FOR IMMEDIATE RELEASE CONTACT:
May 31, 2016
Jeree Thomas, Esq.
JustChildren Program, Legal Aid Justice Center
804-521-7310 | firstname.lastname@example.org
Coalition Calls on Task Force to Consider Smaller Facilities, Continuum of Community-Based Care for Youth. & Include Impacted Youth, Families, Communities
(Richmond, VA) – Today, representatives of the RISE for Youth Coalition called on members of the Virginia Task Force on Juvenile Correctional Centers to consider small facilities (25 beds or less) and a less correctional, more therapeutic model based on the Missouri approach, as well as a continuum of community-based programs and services for youth in juvenile justice, and to ensure that directly impacted youth, families and their allies are part of the task force’s deliberations.
“I strongly encourage the task force to look more into the costs and benefits of a range of facility types, including Missouri-style facilities,” says Laura Goren, Research Director of The Commonwealth Institute and a member of the RISE for Youth Coalition. “Missouri appears to achieve good outcomes at a lower operating cost than Virginia’s traditional model.”
According to national experts, Missouri is considered to have a model approach for juvenile corrections because of its very low recidivism, abscondence, and suicide rates. Research on Missouri shows that three years after discharge, approximately 69% of their youth have avoided further involvement with juvenile justice or adult corrections. Missouri’s facilities are small and regionally based, utilize a group therapeutic model, and have limited correctional staff.
“An investment in Missouri model facilities and in a continuum of community based alternatives that includes feedback from youth and families in Virginia, is an investment in public safety, our economy, and our kids,“ says Kate Duvall, Attorney at JustChildren and member of the RISE for Youth Coalition who visited Missouri’s most secure facility, a 30-bed facility located on Hogan Street in St. Louis, Missouri, in November, 2015.
The Task Force on Juvenile Correctional Centers was created by Budget Bill (HB 30) and will consider the future capital and operational requirements for Virginia’s juvenile correctional centers including the construction of a new facility in Chesapeake and whether to renovate or construct a second facility. Members of the Task Force include the Secretary of Public Safety and Homeland Security, and the Directors of the Departments of Juvenile Justice, Corrections, Behavioral Health and Developmental Services and the Office of Children’s Services.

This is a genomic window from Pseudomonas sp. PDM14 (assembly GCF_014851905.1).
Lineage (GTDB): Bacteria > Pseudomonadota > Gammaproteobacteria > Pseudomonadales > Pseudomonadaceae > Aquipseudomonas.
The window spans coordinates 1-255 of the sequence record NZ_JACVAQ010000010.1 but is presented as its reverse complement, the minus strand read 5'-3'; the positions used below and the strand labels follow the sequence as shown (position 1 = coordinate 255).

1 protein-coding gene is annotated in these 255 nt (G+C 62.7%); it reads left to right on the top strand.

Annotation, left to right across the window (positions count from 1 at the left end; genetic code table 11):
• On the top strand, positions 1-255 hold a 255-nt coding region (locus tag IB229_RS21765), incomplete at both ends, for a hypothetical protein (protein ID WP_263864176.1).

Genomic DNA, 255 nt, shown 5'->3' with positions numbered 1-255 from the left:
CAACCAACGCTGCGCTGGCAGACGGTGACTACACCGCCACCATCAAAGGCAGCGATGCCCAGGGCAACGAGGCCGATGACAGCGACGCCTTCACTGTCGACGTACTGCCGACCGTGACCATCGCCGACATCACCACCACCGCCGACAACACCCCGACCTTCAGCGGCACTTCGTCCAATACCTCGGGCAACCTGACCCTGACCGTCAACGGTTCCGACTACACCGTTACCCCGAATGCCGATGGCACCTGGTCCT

“The Task Force should provide a membership role for a youth and/or family member of a youth who has been involved in the DJJ system or held in its facilities,” says Amy Woolard, Senior Policy Attorney at Voices for Virginia’s Children and member of the RISE for Youth Coalition. “To ensure the impacted community’s voice is heard, the Task Force should consider holding events outside of workday hours, at easily accessed locations, and working with local community groups and families to help make the events as meaningful as they can be.”
The Task Force on Juvenile Corrections is required to present an interim report by November 1, 2016 and a final report by July 15, 2017 to the Governor and the General Assembly. Information on the task force can be found at: http://www.djj.virginia.gov/pages/about-djj/jcc-taskforce.htm.
RISE for Youth is a statewide, nonpartisan campaign coalition whose central goal is to develop a continuum of community-based alternatives to incarceration that will keep juvenile justice system involved youth closer to their homes and support networks while making our communities safer. For more information on RISE for Youth, visit: www.riseforyouth.org.